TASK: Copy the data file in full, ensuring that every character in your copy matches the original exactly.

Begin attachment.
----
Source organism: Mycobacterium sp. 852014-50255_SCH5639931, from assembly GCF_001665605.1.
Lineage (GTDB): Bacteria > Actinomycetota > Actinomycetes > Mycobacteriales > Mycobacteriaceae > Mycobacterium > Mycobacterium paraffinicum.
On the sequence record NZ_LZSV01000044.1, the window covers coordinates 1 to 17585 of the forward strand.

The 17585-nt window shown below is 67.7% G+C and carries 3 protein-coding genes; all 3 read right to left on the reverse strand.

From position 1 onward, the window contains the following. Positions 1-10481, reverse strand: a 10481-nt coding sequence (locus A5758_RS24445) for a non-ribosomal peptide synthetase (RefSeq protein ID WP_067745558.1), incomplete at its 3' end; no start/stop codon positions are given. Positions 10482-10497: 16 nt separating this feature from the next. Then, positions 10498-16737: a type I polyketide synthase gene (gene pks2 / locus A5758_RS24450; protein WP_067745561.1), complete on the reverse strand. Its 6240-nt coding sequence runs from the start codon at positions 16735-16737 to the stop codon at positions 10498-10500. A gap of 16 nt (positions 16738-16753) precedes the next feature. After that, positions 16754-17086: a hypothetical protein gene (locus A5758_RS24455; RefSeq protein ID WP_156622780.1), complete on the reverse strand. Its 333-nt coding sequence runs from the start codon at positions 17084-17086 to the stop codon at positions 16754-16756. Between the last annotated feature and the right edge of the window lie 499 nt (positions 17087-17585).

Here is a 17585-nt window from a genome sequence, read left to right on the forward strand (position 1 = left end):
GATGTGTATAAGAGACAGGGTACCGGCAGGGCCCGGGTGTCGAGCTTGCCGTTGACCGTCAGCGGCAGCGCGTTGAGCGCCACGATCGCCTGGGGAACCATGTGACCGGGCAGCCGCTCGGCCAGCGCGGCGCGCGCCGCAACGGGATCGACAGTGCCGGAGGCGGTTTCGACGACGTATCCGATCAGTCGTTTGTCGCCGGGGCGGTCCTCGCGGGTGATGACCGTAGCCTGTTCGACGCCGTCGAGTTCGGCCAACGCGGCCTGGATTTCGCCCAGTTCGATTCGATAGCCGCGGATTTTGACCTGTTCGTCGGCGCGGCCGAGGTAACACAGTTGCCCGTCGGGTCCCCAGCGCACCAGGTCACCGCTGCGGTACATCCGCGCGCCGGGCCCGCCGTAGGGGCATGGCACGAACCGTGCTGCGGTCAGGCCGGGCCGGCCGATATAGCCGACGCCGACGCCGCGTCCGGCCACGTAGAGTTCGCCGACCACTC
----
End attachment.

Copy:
Source organism: Mycobacterium sp. 852014-50255_SCH5639931, from assembly GCF_001665605.1.
Lineage (GTDB): Bacteria > Actinomycetota > Actinomycetes > Mycobacteriales > Mycobacteriaceae > Mycobacterium > Mycobacterium paraffinicum.
On the sequence record NZ_LZSV01000044.1, the window covers coordinates 1 to 17585 of the forward strand.

The 17585-nt window shown below is 67.7% G+C and carries 3 protein-coding genes; all 3 read right to left on the reverse strand.

From position 1 onward, the window contains the following. Positions 1-10481, reverse strand: a 10481-nt coding sequence (locus A5758_RS24445) for a non-ribosomal peptide synthetase (RefSeq protein ID WP_067745558.1), incomplete at its 3' end; no start/stop codon positions are given. Positions 10482-10497: 16 nt separating this feature from the next. Then, positions 10498-16737: a type I polyketide synthase gene (gene pks2 / locus A5758_RS24450; protein WP_067745561.1), complete on the reverse strand. Its 6240-nt coding sequence runs from the start codon at positions 16735-16737 to the stop codon at positions 10498-10500. A gap of 16 nt (positions 16738-16753) precedes the next feature. After that, positions 16754-17086: a hypothetical protein gene (locus A5758_RS24455; RefSeq protein ID WP_156622780.1), complete on the reverse strand. Its 333-nt coding sequence runs from the start codon at positions 17084-17086 to the stop codon at positions 16754-16756. Between the last annotated feature and the right edge of the window lie 499 nt (positions 17087-17585).

Here is a 17585-nt window from a genome sequence, read left to right on the forward strand (position 1 = left end):
GATGTGTATAAGAGACAGGGTACCGGCAGGGCCCGGGTGTCGAGCTTGCCGTTGACCGTCAGCGGCAGCGCGTTGAGCGCCACGATCGCCTGGGGAACCATGTGACCGGGCAGCCGCTCGGCCAGCGCGGCGCGCGCCGCAACGGGATCGACAGTGCCGGAGGCGGTTTCGACGACGTATCCGATCAGTCGTTTGTCGCCGGGGCGGTCCTCGCGGGTGATGACCGTAGCCTGTTCGACGCCGTCGAGTTCGGCCAACGCGGCCTGGATTTCGCCCAGTTCGATTCGATAGCCGCGGATTTTGACCTGTTCGTCGGCGCGGCCGAGGTAACACAGTTGCCCGTCGGGTCCCCAGCGCACCAGGTCACCGCTGCGGTACATCCGCGCGCCGGGCCCGCCGTAGGGGCATGGCACGAACCGTGCTGCGGTCAGGCCGGGCCGGCCGATATAGCCGACGCCGACGCCGCGTCCGGCCACGTAGAGTTCGCCGACCACTC